Find the Perfect Location
First, you need to find the perfect new location for your business. Get in touch with a local real estate company for help tracking down commercial real estate listings that fit your criteria. NerdWallet suggests considering important location factors like access to supplies and vendors, neighborhood safety, low surrounding competition, convenient parking options, and access to good transportation for your employees. Be sure to also think about how your brand fits with the atmosphere of the surrounding area. You want your business to fit in seamlessly with existing shops and neighborhood demographics.
Update Your Invoices
Once you know where you want to move, update all of your business information to reflect your change of address. Updating your invoices is a good place to start. You can use an online invoice maker to create new invoice templates for your business with all of the information your clients need to pay you promptly and accurately. Dedicated invoice design tools make it easy to produce professional-looking invoices with your own business name, logo, brand colors, and more.
Update Your Online Presence
Next, you’ll need to update your business information on your website, social media pages, and Google business listing. Red Rocket Web Specialists explains that you’ll need to check for existing Google business listings at your new location before you can claim your own business there. You may need to submit an edit to remove other businesses listed at your new location before you can update your current listing.
Keep in mind that you may need to go through a verification process to change your address on Google, but updating your website and socials first should help your credibility. And if you don’t yet have a Google business listing, this is your chance to create one!
Notify Your Clients
It’s not enough just to update your business information and assume your clients will see it on your website and invoices. Desk Alert suggests that you write a relocation email to clients and business partners to notify them of your move. Include in this letter an explanation of all the positive reasons you’re moving, how it will benefit your clients, and all of your new contact information. Be sure to end your letter with a statement confirming that you look forward to continuing your business relationships so your clients know you would still like to continue serving them.
Register Your Business in Your New Location
Whether you’re moving your business across town or to a whole new state, you’ll have to revisit your obligations regarding business registration, licenses, and permits. If you’re moving out of state, remember to register your LLC or corporation in your new state. There are two main ways to do this. The first is to maintain your active LLC registration in your old state and register as a foreign entity in your new state. Your other option is to dissolve your existing LLC and register as a new LLC. You can avoid expensive lawyer fees by filing your paperwork online with the help of digital formation services. Just make sure you review your state rules before moving forward.
Book a Storage Unit
Moving a business often means packing up and hauling a lot of equipment, supplies, and inventory. You’re likely going to need somewhere to store a few things while you get your new location set up. Consider booking a storage unit now so that it’s ready to hold items while you decide where they’re going to wind up. Storage units cost an average of $100 to $300 per month, with the difference depending mainly on size and availability. Many storage centers offer discounts for new customers, so do your research to keep your costs under budget.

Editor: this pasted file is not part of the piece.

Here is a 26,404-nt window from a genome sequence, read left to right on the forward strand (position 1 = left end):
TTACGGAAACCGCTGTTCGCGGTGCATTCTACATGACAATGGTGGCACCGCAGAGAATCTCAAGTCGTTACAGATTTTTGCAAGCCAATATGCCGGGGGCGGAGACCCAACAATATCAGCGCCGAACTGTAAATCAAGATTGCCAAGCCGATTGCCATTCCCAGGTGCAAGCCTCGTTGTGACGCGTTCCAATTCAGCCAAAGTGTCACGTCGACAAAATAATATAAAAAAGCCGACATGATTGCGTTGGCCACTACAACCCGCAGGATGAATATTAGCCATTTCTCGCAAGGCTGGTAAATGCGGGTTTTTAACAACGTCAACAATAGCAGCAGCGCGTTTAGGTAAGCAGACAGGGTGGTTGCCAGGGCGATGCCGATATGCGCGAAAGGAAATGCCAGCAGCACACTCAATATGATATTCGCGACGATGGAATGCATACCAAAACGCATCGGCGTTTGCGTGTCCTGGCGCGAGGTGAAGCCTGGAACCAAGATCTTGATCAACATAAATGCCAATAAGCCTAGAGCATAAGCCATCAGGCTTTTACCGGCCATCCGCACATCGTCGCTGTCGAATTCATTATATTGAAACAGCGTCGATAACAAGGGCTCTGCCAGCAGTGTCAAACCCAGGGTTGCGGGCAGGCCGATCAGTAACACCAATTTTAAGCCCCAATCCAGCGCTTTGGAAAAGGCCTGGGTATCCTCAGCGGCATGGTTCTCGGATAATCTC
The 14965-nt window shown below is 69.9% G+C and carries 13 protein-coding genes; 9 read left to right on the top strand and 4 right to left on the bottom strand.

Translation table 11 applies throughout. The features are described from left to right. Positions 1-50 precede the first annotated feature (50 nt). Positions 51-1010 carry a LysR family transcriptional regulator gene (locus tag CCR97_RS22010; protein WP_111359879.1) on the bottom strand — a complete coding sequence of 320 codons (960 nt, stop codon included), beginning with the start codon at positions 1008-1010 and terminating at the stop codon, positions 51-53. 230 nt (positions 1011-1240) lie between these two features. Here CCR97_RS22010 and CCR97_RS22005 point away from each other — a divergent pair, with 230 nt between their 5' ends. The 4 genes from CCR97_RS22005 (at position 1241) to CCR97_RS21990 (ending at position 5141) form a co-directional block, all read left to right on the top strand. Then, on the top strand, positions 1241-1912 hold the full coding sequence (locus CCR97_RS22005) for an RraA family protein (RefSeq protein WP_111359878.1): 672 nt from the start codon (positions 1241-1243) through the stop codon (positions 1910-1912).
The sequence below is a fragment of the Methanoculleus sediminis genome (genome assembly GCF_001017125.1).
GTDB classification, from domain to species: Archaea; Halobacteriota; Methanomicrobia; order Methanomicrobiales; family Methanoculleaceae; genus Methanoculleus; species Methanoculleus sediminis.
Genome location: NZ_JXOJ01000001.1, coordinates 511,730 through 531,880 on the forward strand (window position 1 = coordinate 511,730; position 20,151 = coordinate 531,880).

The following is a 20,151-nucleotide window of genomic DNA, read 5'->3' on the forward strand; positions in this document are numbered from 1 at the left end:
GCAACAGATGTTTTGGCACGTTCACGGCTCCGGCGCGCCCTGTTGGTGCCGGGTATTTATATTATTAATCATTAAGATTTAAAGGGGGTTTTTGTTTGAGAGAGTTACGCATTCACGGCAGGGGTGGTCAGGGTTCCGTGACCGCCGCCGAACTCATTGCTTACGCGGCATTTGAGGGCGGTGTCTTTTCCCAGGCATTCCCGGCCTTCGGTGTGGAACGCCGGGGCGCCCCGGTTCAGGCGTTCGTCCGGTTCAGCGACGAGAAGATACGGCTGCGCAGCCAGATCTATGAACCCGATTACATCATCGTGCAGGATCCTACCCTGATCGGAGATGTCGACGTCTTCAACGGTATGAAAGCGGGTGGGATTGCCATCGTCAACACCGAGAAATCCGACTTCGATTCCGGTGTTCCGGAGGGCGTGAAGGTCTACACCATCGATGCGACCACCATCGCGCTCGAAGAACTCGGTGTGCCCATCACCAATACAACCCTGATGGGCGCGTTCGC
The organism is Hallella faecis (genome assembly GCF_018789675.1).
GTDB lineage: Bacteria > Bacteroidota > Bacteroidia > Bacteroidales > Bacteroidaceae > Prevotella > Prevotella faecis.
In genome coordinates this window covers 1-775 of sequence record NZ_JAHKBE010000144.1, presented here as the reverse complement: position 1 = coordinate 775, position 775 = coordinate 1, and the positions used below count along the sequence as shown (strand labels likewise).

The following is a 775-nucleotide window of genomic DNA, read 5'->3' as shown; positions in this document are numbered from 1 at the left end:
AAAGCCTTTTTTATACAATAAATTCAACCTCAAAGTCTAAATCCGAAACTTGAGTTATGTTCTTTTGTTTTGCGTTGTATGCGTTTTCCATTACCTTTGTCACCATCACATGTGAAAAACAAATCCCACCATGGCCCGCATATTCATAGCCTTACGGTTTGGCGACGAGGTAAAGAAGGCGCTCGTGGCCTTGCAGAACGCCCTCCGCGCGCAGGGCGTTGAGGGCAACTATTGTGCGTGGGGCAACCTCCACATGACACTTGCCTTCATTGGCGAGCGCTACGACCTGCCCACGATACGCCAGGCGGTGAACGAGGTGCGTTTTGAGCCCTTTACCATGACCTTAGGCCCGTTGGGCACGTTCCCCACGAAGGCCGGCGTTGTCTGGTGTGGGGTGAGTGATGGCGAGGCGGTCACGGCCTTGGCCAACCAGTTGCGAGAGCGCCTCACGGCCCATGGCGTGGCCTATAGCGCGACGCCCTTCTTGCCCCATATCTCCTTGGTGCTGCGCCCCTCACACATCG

Create a Moving Timeline
With so much to do before moving your business, it’s easy to leave out important details and forget small tasks, mistakes that could turn into major headaches down the road. Create a thorough moving timeline and checklist so that you can stay organized. Try to start this planning process at least 12 to 6 months from your desired move date. This will give you plenty of time to design a moving schedule that avoids overlaps so you don’t have to pay double rent. On the other hand, you may want to include an overlap so you can minimize business disruptions by operating out of two locations during your move.
Once you’ve outlined a plan for your move, enlist a group of employees to serve as moving coordinators. These employees will help ensure that all of your business departments are properly prepared for the move well in advance. Your team of moving coordinators can also help you research moving companies, gather quotes, draw up a moving budget, and tackle logistical tasks like measuring your new office and placing orders for equipment. Be sure to have them add A+ Moving Coordinators to their call list!
Once you’re settled into your new location, consider sharpening some of your business-related skills. Moving to a new place can be a great time for a refresh! There are plenty of great online degree programs available that you can complete in your own time. Click here to learn about the different programs from which you can choose.
Put Your Plan into Action
Moving a business is a lot of work. To ensure your team is ready for this major undertaking, start planning your move as early as possible! Find out what you need to do to register your business in your new location, book a storage unit, update your invoices, notify your clients, and update your business information online. You can never be too prepared for a move!